Good questions. There are in fact 2 separate issues.
2) Hosted filesystem corruption (ext3). When Ext3 writes the journal, the data
does not end up on the HD but gets handled by ntfs, which in turns may or may
not write the data to the HD. So if you hard reboot, data loss in the hosting
filesystem may cause journal corruption of the hosted filesystem, which makes
recovery quite challenging.
This is I think what I've been noticing as well in a similar situation.
The one time I tried to recover, fsck _completely_ horked the ext3 fs.
This is not an ntfs/ext3 specific issue, you would
have that in any nested filesystem configuration (or at least this is my
understanding). What we have done was to tweak sysctl dirty settings, so that
dirty pages are flushed to disk as often as possible.
This was also my first thought. The down side, is that in my usage
scenario, the fs would be typically on a usb-flash-stick, and it seems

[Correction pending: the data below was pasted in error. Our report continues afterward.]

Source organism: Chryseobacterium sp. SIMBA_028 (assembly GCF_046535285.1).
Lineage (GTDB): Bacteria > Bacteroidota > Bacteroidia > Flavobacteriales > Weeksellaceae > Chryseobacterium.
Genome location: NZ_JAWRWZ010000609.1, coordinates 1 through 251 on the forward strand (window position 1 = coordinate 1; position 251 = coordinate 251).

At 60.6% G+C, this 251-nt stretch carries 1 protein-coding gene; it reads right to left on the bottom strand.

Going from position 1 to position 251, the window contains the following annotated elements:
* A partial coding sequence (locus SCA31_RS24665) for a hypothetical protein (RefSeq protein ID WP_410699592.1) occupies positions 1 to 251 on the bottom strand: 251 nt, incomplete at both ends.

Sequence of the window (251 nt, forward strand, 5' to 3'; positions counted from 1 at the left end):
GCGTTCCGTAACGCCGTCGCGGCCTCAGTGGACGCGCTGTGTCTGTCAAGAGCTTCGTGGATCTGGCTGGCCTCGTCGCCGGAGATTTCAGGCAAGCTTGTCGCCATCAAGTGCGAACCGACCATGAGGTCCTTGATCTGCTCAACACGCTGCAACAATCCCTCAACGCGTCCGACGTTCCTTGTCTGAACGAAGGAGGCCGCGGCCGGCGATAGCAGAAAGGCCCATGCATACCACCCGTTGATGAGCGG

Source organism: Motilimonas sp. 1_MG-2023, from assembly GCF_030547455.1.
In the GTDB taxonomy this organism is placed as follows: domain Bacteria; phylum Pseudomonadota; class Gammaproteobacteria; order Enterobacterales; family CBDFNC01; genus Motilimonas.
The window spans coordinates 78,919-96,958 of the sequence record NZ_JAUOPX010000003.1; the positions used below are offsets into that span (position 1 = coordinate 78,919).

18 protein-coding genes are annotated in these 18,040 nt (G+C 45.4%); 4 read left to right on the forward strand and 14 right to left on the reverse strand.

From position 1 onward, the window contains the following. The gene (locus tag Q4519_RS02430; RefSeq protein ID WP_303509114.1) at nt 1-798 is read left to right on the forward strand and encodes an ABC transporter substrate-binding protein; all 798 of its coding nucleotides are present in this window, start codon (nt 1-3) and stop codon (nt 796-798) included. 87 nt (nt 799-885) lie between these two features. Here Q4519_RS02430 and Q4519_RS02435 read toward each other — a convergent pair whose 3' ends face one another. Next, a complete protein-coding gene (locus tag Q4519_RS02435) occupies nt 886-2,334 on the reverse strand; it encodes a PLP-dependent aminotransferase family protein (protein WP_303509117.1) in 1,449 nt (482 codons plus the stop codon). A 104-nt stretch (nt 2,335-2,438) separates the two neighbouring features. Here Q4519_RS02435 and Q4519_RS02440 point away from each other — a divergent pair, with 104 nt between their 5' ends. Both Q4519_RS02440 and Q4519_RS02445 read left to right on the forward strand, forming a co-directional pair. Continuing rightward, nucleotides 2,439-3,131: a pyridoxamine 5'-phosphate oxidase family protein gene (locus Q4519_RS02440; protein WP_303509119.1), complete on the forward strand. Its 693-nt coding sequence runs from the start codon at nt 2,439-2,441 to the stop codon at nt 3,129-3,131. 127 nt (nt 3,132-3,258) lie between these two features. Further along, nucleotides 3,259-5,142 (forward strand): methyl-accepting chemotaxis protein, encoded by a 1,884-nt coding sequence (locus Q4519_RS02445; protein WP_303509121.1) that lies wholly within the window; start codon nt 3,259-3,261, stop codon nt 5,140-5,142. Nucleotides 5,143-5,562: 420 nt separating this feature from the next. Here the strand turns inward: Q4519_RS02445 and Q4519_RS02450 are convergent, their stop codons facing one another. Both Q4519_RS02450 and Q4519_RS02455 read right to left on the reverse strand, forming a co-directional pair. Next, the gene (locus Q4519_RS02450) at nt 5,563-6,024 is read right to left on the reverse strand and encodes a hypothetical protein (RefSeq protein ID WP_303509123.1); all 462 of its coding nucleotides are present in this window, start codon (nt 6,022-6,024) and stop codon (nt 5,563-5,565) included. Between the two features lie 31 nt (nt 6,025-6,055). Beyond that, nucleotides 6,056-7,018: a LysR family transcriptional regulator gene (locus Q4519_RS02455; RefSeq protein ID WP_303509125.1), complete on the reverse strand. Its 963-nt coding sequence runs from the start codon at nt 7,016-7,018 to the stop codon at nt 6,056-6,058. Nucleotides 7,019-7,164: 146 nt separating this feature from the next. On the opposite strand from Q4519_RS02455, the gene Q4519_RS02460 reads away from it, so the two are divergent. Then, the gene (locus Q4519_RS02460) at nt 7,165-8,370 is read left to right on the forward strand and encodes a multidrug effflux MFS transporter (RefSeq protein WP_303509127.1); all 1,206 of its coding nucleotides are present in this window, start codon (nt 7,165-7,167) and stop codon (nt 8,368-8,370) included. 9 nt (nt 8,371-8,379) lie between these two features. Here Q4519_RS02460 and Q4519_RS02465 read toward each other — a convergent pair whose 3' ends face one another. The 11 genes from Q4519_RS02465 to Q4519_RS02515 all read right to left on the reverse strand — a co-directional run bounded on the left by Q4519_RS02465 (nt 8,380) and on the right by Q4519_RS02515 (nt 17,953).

like an undesirable thing to be writing to it as often as possible,
rather than periodically.
Question- are these sysctl settings controlling the writes from the
hosted-fs->host-fs, or from the host-fs->disk, or both?
That seems to have done
the trick. Since we did that, I cannot recall any complaint due to ext3 data
loss, but of course that does not eliminate the issue.
On top of that we cannot hibernate/suspend. Suspend-to-ram is a problem because
of the ordering in which userspace processes are terminated/resumed which
becomes an issue if you use a userspace filesystem (if the loopfile is hosted
on vfat, suspend works fine). With hibernation you also have to handle the
issue of having swap on a file.
This sounds like it could be fixed with smarter ordering. Do you
foresee that, or is it for some reason a more-or-less unfixable problem?
My take on all this is that Wubi is a "short term" installation. It's good
It's a trade-off.
That's engineering ;)
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